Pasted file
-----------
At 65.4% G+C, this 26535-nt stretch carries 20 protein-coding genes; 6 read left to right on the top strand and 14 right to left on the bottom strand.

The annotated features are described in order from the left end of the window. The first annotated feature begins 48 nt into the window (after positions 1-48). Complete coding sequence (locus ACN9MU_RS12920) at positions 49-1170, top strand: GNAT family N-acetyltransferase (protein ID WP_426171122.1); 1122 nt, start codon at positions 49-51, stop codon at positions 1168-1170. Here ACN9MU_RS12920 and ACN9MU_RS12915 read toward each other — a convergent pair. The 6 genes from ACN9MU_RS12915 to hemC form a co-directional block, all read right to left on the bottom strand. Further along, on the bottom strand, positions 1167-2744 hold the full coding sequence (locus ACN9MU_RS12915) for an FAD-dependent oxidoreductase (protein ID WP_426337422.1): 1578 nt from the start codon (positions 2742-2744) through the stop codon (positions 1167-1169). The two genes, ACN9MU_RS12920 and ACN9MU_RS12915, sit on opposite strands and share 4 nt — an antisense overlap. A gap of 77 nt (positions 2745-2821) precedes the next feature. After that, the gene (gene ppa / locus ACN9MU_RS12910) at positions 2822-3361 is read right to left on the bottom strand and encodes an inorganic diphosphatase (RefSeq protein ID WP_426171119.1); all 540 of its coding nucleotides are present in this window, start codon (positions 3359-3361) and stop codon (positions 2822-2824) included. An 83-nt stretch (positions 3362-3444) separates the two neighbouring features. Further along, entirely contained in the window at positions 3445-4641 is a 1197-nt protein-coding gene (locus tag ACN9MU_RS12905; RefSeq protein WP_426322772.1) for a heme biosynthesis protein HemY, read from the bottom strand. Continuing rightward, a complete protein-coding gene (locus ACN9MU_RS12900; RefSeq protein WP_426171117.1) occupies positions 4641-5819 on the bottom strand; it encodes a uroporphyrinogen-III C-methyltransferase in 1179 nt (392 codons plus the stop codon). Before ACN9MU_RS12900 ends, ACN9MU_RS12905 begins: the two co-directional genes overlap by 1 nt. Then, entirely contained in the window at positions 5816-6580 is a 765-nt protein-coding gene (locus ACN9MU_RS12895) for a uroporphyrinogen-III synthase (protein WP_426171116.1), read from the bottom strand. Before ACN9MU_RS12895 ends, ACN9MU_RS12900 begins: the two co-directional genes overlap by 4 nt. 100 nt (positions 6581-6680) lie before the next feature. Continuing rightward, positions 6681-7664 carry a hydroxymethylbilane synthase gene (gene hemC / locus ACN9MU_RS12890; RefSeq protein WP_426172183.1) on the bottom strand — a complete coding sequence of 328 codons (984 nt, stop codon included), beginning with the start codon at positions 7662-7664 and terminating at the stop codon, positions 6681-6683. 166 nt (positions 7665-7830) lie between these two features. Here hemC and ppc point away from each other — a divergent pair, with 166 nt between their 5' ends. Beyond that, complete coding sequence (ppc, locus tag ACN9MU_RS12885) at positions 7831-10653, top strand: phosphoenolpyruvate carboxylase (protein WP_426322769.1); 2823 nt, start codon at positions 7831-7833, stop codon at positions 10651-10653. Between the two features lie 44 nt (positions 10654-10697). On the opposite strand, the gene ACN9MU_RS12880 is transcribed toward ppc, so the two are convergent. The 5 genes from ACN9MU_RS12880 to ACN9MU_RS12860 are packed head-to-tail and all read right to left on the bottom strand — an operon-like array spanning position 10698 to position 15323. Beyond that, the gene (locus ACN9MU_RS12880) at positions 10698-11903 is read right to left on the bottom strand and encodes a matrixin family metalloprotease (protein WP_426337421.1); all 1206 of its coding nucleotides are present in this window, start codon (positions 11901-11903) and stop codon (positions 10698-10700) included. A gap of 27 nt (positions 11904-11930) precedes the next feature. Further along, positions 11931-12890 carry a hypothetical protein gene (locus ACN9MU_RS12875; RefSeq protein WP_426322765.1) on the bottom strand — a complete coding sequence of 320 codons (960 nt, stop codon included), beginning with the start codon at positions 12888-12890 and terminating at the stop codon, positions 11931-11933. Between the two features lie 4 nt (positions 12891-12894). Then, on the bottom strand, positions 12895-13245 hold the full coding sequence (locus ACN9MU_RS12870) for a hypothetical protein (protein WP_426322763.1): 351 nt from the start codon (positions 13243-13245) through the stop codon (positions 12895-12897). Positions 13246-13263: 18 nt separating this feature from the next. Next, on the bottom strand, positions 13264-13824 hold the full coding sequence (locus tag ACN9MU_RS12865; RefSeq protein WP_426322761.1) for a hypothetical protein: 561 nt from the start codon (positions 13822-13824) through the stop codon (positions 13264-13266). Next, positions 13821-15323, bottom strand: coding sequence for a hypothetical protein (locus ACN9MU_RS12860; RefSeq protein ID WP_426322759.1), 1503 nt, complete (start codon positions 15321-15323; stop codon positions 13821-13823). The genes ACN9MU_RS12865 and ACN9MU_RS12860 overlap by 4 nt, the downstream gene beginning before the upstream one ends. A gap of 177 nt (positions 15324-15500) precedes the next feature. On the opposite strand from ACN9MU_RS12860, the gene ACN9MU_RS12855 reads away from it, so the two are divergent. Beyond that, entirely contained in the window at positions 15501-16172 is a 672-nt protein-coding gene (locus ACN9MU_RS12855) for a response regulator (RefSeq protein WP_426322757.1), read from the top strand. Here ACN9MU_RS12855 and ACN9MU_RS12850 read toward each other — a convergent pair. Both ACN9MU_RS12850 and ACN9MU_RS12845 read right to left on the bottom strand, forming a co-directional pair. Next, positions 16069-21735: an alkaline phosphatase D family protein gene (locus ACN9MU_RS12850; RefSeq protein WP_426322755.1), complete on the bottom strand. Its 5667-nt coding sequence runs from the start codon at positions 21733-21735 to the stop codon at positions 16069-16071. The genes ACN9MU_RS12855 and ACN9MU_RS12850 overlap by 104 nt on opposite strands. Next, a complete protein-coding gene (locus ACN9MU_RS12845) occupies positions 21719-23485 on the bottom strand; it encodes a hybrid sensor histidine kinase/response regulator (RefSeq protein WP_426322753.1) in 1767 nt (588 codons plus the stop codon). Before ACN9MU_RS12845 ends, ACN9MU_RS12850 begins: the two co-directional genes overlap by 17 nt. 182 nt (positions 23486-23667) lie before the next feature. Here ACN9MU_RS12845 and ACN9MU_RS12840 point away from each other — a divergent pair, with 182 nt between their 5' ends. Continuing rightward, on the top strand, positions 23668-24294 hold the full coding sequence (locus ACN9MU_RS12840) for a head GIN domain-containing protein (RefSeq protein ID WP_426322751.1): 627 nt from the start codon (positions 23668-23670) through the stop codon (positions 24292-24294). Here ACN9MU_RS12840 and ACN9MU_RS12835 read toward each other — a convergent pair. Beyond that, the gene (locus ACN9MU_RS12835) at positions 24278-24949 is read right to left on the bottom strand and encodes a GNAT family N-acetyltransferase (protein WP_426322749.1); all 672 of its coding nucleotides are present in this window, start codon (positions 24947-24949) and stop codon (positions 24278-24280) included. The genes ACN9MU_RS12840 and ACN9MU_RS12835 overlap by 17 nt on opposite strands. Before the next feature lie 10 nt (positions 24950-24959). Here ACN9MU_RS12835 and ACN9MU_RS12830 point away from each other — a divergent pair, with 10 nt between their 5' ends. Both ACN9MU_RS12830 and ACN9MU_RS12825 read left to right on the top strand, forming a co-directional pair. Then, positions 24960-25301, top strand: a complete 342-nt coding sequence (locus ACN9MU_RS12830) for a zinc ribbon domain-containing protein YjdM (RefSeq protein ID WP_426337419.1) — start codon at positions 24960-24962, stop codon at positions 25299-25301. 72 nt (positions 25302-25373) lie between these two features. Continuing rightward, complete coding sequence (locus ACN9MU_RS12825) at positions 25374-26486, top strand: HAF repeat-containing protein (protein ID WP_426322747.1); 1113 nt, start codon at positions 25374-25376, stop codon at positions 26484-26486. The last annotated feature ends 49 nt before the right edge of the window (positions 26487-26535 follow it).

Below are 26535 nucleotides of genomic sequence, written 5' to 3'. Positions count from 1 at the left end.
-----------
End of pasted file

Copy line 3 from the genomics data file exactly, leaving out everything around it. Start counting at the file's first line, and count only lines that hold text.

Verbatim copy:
Below are 26535 nucleotides of genomic sequence, written 5' to 3'. Positions count from 1 at the left end.